While these trends apply to all U.S. high school students, closer examination reveals that subsets of students have very different experiences, some better and some worse.
Concerning trends about the mental health of students were found. An increasing percentage of American youth felt sad or hopeless for at least two weeks to the degree that they could not engage in their usual activities. The percentage of students who seriously considered suicide or made a suicide plan also increased significantly in the last decade.
Trends over time are improving and moving in the right direction related to sexual behavior and high-risk substance use. Declines were noted in the percentage of students who ever had sex, had four or more sex partners, are currently sexually active, or ever used or injected drugs.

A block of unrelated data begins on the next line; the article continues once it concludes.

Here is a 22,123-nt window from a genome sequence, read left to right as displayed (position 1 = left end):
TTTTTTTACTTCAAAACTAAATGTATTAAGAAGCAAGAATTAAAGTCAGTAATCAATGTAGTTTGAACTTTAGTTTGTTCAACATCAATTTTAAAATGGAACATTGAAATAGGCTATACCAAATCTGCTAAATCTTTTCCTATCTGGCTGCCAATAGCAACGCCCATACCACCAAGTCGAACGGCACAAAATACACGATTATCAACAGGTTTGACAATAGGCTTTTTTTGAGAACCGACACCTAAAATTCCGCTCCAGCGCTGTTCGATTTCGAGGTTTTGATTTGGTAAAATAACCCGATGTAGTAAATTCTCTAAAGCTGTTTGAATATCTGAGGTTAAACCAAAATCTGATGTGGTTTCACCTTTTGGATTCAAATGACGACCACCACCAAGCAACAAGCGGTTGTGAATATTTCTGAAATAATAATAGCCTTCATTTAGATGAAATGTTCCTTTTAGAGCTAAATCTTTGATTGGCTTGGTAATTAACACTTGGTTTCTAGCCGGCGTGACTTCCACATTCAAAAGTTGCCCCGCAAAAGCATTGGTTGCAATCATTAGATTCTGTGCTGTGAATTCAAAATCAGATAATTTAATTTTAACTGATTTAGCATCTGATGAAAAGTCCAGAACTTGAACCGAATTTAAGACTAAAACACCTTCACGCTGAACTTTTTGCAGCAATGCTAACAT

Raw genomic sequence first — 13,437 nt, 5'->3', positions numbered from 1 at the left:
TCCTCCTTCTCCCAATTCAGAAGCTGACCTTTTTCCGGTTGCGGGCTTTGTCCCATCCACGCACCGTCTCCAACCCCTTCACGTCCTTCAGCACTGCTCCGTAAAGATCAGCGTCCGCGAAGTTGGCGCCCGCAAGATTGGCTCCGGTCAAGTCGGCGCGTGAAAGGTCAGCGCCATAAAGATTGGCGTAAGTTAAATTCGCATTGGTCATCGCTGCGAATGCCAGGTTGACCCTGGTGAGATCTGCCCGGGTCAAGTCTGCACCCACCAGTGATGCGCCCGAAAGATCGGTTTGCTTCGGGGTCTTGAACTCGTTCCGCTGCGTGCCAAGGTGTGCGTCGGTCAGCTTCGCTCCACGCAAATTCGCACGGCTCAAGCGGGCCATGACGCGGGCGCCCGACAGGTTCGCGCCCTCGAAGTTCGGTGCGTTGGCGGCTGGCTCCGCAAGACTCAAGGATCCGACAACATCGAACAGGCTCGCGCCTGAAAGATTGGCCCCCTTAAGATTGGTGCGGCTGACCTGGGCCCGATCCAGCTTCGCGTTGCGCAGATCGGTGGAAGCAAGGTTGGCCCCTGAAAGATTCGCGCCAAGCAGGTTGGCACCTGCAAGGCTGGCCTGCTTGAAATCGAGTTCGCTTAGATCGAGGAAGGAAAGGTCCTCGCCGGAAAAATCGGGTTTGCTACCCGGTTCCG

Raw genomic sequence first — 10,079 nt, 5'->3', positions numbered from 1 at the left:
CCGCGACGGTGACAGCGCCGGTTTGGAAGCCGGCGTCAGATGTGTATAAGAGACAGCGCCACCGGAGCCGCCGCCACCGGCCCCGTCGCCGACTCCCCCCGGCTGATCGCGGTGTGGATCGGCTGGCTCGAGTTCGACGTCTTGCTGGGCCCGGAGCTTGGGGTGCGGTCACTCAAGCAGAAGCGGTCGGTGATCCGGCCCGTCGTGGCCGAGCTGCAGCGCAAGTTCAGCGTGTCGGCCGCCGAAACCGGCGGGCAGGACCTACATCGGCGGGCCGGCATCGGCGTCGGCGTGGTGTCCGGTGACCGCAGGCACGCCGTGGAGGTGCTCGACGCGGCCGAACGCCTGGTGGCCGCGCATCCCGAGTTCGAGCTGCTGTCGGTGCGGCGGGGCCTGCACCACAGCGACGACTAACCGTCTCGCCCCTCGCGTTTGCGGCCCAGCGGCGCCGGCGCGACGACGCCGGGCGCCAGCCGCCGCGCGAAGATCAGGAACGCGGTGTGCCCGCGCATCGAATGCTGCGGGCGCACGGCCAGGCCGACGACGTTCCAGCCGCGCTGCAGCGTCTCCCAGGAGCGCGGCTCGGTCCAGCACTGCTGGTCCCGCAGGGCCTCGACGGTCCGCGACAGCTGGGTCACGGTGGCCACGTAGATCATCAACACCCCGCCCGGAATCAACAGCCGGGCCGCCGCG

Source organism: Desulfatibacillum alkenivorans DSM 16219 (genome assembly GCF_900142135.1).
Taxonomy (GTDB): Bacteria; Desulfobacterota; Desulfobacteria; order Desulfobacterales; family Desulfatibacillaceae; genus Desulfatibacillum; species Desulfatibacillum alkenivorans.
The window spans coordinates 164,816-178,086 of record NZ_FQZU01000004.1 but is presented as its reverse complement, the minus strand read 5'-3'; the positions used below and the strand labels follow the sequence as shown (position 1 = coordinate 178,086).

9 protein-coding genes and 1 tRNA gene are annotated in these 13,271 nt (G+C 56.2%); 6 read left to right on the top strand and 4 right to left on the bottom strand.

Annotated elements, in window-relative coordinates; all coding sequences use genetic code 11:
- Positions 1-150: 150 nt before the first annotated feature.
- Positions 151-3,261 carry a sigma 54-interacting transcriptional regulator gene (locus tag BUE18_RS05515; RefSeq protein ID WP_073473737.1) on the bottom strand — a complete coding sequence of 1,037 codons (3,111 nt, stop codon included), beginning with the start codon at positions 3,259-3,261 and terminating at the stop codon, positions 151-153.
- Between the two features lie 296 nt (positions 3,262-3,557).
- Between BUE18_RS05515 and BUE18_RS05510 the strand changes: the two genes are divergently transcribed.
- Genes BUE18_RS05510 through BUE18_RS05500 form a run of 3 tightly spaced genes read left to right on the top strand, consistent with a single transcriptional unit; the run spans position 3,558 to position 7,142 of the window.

Levels of violence, such as bullying (both electronically and at school) and forced sex, remained high among students. A growing percentage of students surveyed reported that they did not go to school because of safety concerns. These findings indicate that some trends are going in the wrong direction.
Stark disparities were found in key health risk behaviors between sexual minority youth and their peers. Most risk behaviors and experiences were found to be higher, especially regarding substance use, experiencing violence, persistent feelings of sadness, and suicide behaviors.
These 10-year data trends highlight the need for accelerated action to protect the health and wellbeing of students in the U.S. Please share this new trends report with interested colleagues who are supporting youth by implementing HIV, STD and pregnancy prevention education programs and providing health services.